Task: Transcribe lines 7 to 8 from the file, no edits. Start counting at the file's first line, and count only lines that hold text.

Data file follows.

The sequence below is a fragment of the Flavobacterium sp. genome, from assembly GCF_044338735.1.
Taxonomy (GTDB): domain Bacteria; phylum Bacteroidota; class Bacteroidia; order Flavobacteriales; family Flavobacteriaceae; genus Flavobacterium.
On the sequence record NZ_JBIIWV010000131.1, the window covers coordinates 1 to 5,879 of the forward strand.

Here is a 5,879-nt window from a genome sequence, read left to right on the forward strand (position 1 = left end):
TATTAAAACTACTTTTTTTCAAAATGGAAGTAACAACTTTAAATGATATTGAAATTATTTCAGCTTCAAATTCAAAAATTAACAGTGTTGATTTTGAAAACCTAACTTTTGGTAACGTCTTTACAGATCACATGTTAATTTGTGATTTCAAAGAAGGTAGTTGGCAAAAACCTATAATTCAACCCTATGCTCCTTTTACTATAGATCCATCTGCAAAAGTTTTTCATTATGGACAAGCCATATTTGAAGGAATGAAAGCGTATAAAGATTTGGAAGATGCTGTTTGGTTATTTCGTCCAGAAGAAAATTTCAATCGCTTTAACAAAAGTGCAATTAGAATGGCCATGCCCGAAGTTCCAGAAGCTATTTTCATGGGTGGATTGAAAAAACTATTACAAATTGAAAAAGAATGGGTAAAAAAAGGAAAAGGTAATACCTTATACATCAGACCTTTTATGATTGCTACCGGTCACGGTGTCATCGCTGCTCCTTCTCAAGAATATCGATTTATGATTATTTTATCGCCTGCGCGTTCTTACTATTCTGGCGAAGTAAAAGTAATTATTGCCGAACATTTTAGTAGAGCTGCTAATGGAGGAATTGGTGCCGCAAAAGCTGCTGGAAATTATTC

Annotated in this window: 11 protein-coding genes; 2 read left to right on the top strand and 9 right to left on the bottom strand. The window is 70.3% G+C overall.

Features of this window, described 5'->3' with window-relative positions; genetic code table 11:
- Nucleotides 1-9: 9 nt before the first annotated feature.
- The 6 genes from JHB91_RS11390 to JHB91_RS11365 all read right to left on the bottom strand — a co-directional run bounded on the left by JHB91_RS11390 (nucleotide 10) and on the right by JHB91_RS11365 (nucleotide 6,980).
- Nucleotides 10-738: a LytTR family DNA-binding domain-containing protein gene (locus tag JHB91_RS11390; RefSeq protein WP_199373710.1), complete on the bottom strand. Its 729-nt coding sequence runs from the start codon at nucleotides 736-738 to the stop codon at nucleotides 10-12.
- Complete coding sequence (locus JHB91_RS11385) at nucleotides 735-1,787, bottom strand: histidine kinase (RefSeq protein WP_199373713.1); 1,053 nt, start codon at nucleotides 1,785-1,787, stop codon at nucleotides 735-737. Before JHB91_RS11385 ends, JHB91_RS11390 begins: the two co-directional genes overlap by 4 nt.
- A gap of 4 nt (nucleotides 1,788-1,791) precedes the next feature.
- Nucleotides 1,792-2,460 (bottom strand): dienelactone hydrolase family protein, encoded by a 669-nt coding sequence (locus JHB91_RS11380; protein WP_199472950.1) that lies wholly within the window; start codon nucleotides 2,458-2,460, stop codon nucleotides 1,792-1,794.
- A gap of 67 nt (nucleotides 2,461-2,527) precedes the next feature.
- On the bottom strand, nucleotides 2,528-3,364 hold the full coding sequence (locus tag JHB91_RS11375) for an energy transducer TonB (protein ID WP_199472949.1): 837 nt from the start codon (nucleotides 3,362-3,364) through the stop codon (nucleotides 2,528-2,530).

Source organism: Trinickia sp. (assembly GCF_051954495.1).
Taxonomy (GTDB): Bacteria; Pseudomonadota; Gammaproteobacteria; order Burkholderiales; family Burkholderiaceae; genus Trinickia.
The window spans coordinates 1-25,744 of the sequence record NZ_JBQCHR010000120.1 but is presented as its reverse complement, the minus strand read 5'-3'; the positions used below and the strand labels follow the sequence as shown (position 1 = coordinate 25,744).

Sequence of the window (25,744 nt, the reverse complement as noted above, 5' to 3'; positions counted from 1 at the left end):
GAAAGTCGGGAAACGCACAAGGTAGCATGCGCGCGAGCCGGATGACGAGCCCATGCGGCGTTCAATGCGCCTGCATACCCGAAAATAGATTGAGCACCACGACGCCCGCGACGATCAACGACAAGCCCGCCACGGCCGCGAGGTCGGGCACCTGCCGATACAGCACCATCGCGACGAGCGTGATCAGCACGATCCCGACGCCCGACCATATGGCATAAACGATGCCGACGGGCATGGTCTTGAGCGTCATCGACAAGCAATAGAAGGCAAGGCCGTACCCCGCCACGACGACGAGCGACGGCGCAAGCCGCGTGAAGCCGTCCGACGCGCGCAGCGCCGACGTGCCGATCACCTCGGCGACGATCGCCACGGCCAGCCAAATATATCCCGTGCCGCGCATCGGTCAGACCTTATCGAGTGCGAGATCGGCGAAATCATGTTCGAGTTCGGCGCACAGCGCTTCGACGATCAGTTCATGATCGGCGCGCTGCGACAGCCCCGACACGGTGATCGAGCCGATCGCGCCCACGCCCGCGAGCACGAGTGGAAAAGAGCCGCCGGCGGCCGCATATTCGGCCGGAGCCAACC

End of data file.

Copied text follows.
Features of this window, described 5'->3' with window-relative positions; genetic code table 11:
- Nucleotides 1-9: 9 nt before the first annotated feature.